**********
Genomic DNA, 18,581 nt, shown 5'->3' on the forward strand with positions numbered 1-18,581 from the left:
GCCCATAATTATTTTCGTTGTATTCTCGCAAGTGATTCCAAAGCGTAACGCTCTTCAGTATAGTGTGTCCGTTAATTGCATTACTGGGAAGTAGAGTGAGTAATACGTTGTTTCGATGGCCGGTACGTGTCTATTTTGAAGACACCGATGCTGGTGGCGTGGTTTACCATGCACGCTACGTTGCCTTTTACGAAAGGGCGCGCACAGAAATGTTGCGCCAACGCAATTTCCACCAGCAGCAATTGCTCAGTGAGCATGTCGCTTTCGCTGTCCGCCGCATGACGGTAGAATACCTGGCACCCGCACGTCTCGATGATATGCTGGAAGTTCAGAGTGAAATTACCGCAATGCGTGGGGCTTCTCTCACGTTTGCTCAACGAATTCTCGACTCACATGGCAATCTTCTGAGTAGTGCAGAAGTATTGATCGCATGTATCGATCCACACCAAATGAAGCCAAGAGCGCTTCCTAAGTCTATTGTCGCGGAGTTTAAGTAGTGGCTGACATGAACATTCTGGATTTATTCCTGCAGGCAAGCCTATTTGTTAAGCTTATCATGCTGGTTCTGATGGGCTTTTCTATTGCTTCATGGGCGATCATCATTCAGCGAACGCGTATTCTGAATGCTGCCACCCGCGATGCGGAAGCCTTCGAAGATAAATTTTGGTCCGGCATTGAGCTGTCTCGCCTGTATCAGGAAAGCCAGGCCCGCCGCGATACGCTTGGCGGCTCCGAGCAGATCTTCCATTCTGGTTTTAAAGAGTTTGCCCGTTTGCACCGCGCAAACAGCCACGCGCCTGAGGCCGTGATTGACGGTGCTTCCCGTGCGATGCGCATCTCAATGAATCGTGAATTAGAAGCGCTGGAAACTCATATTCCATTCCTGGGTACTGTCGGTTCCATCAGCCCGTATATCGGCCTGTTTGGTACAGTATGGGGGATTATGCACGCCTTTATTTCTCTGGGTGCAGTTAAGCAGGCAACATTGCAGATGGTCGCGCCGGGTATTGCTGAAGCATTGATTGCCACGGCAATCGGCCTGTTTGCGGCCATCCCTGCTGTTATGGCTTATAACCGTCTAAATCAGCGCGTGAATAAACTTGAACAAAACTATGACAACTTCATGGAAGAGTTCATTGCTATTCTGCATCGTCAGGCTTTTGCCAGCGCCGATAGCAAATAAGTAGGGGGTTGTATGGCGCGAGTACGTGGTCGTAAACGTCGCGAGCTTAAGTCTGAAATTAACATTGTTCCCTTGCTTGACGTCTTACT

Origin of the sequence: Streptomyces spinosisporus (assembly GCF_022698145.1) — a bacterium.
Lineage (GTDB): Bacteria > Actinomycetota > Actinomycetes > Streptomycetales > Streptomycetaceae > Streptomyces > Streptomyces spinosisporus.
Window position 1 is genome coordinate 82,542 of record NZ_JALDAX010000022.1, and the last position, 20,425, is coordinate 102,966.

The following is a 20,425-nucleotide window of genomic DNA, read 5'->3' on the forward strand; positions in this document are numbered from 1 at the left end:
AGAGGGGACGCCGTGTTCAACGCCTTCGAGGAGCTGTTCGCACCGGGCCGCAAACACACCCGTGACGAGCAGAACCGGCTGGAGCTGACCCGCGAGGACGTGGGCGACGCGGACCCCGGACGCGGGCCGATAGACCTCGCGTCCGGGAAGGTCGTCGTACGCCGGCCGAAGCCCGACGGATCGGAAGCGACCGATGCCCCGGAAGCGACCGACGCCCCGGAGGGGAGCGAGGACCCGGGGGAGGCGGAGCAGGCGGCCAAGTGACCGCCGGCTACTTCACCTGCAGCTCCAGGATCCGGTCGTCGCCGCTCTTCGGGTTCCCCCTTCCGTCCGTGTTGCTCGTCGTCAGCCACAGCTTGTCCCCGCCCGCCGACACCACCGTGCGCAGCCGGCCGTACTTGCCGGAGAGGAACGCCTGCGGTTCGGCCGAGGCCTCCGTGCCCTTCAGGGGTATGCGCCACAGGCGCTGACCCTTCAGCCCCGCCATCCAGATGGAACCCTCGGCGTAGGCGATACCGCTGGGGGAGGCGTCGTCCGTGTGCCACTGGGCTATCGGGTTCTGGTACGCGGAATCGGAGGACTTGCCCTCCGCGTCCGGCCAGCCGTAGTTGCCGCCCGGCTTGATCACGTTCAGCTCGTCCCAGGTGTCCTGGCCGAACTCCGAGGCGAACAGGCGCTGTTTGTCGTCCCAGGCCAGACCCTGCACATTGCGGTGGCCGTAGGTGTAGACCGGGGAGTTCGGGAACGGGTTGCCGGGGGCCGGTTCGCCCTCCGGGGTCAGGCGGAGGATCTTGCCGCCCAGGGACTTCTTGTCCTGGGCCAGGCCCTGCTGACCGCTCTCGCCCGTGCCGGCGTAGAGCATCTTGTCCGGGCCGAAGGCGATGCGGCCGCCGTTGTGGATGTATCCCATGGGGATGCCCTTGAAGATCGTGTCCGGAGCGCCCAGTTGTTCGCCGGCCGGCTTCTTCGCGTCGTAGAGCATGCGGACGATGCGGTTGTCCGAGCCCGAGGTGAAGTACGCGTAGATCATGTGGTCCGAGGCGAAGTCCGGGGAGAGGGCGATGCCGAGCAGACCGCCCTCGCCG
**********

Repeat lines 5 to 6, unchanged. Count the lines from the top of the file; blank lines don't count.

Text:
Window position 1 is genome coordinate 82,542 of record NZ_JALDAX010000022.1, and the last position, 20,425, is coordinate 102,966.

The following is a 20,425-nucleotide window of genomic DNA, read 5'->3' on the forward strand; positions in this document are numbered from 1 at the left end: